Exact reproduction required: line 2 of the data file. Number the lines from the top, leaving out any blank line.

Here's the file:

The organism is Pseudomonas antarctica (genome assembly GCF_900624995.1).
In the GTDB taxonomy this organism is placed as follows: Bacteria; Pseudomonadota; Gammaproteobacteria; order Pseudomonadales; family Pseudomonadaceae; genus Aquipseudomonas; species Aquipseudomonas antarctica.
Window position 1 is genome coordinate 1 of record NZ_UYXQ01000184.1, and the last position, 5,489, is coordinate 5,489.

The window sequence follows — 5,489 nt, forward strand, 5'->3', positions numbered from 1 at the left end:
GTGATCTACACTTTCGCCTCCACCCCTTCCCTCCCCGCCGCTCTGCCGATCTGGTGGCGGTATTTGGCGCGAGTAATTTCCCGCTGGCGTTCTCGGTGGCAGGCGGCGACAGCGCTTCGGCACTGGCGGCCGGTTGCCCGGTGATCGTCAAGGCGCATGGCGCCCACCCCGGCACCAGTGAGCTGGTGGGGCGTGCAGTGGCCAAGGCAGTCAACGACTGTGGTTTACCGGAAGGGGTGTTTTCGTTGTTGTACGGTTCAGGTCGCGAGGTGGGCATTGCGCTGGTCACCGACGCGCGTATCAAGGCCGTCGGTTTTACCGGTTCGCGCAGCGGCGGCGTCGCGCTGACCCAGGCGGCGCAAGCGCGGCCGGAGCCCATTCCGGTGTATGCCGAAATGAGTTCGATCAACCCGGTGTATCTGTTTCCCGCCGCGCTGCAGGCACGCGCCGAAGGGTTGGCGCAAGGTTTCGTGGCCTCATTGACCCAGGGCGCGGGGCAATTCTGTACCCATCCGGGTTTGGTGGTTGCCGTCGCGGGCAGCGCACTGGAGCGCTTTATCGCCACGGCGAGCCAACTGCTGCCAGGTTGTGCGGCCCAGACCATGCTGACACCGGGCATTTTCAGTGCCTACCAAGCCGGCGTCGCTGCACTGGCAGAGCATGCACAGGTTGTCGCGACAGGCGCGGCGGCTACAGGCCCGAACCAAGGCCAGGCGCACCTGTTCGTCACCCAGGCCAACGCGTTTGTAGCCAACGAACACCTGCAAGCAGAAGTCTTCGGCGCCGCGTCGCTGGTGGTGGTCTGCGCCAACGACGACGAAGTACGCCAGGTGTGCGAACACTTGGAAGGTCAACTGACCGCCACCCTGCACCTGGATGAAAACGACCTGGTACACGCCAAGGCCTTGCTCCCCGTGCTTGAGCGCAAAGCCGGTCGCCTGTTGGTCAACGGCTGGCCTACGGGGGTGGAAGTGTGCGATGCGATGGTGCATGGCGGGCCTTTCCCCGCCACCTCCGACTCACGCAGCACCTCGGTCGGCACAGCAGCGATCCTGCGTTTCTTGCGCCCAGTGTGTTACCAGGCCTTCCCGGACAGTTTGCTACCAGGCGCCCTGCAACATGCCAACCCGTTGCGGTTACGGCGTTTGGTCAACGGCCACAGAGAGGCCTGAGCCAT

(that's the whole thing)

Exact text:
In the GTDB taxonomy this organism is placed as follows: Bacteria; Pseudomonadota; Gammaproteobacteria; order Pseudomonadales; family Pseudomonadaceae; genus Aquipseudomonas; species Aquipseudomonas antarctica.